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Capitol riot hearing gives Americans the chance to learn why and how the attack happened, experts say

Four officers testified before a House Select Committee to start the hearing on Tuesday.

TAMPA, Fla — For nearly three and a half hours, the nation was witness to riveting testimony from several of the law enforcement officers who were there the day of the Capitol Riot.

"It couldn't get much more important than this," Constitutional Law Professor Brendan Barry said.

Barry says the Capitol Riot hearing run by a House Select Committee should help uncover the layers of why and how the attack happened.

"I think it was a wake-up call for anybody who understands what happened on January 6 but is trying to downplay it. These officers, and I'm sure other witnesses, who appear in front of this committee are not going to let that happen," Barry said.

RELATED: Officers who defended US Capitol on Jan 6 testify before Congress

More than 500 people have been charged for their role in the attack on the U.S. Capitol. A map from George Washington University shows Florida houses the most cases with just over 60 people charged.

That's why Florida Agricultural Commissioner Nikki Fried vowed to suspend and revoke any licenses granted to anyone involved in the insurrection.

"I'm using my lawful authority to immediately suspend the licenses of 22 individuals involved in the storming of the U.S. Capitol," Fried announced in this video.

Plus the U.S. Capitol Police plan to open up a field office in Tampa

The decision to establish field offices in Tampa and San Francisco, the agency said last week, is in part to allow for a regional approach in investigating threats made against members of Congress. California and Florida are where “the majority” of threats currently are originating, a spokesperson said.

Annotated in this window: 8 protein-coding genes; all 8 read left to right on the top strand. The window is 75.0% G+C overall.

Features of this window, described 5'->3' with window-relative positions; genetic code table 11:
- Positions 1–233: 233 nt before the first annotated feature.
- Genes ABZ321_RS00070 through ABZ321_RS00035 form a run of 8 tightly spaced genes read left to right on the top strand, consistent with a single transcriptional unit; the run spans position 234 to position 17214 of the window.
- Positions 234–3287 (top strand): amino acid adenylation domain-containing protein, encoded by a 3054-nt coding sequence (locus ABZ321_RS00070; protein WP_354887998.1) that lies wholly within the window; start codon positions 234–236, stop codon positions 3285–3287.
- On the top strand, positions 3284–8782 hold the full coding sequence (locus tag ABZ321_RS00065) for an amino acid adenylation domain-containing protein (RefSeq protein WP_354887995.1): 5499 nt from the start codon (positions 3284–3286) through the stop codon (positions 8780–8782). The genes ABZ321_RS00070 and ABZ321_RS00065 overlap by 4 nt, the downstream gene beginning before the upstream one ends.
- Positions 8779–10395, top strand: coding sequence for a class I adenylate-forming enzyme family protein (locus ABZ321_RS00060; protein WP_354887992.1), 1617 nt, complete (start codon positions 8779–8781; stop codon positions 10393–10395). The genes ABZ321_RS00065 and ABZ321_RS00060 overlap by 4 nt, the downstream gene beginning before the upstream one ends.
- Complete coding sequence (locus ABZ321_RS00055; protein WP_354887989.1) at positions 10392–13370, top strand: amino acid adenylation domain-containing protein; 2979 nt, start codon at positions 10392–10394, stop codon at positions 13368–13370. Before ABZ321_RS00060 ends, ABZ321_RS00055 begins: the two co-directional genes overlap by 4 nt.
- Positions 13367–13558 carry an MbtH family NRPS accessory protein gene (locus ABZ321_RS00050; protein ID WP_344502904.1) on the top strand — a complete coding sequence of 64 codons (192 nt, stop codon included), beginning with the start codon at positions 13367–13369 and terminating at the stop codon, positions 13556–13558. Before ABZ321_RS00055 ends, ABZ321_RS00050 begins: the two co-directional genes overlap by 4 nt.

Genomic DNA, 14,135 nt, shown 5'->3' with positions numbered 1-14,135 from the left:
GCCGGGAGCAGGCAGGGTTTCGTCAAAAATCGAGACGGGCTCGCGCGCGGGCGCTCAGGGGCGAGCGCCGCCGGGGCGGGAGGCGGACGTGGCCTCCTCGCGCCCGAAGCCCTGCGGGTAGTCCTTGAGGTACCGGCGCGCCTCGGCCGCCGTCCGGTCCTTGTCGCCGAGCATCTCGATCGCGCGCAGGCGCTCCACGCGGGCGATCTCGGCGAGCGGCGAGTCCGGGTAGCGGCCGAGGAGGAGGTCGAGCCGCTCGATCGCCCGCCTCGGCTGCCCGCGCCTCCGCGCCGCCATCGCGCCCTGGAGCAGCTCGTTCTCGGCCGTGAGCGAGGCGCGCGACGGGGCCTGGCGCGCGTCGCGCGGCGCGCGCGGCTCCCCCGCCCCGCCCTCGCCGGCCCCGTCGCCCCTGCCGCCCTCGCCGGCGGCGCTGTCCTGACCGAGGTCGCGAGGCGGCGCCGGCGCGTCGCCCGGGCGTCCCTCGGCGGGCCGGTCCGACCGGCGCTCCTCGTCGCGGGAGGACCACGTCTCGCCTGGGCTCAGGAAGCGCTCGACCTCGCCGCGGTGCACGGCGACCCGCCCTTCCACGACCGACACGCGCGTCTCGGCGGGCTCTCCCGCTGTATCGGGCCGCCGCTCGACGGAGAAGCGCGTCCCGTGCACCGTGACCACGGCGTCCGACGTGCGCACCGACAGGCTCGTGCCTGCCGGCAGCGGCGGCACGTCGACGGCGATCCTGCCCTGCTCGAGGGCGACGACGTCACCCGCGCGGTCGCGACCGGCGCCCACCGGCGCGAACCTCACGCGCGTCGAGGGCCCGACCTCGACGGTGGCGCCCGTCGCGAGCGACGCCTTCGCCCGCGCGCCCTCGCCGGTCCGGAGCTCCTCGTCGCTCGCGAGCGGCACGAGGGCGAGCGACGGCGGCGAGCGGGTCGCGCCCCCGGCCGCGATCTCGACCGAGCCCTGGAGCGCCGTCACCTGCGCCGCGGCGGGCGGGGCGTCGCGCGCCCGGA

While the USCP’s primary jurisdiction is within buildings and grounds of the United States Capitol Complex, they are also charged with protecting members of Congress throughout the entire United States and territories, and they have that authority to protect “in any area” of the country, according to 2 U.S. Code § 1966

“Absolutely this is within the constitutional power of the federal government to create these field offices to ensure they can protect the members when they're completing their mission—their duties—representing their constituents whether in their home district or in Washington,” said Michael McDaniel, a constitutional law professor at the Western Michigan University Cooley Law School.

Despite Florida leading the nation in arrests, law experts agree anyone involved should be held accountable and the Capitol Riot hearing should help lay out the facts.

"I want to be very clear about this, regardless of your politics, what happened on January 6, is probably the worst thing that I can think of ever happening in Washington in terms of American government. It is the American public's responsibility to listen and to be informed by what they hear. They are more than entitled to form their own opinions about what they hear," Louis Virelli, Law Professor at Stetson University said.

RELATED: Florida Agriculture Commissioner Nikki Fried's office suspends 22 concealed weapon licenses of accused insurrectionists

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